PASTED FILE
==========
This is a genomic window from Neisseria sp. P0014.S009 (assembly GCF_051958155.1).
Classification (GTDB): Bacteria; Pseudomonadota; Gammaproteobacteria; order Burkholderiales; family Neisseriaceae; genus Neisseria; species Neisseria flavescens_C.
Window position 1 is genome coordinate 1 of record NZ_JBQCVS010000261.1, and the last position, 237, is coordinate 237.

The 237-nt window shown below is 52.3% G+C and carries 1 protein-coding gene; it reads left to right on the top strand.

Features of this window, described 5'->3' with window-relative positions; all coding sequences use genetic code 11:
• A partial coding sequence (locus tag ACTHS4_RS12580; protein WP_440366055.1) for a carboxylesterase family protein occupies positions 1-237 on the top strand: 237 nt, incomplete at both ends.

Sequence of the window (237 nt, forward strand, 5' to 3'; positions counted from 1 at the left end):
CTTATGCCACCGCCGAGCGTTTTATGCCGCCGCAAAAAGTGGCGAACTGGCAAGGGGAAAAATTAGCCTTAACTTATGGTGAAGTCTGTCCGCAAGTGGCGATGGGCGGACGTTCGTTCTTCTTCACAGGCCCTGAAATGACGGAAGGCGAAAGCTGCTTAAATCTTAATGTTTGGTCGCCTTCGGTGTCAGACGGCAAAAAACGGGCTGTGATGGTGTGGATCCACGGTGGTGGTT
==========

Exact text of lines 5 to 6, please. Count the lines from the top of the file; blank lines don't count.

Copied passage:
Features of this window, described 5'->3' with window-relative positions; all coding sequences use genetic code 11:
• A partial coding sequence (locus tag ACTHS4_RS12580; protein WP_440366055.1) for a carboxylesterase family protein occupies positions 1-237 on the top strand: 237 nt, incomplete at both ends.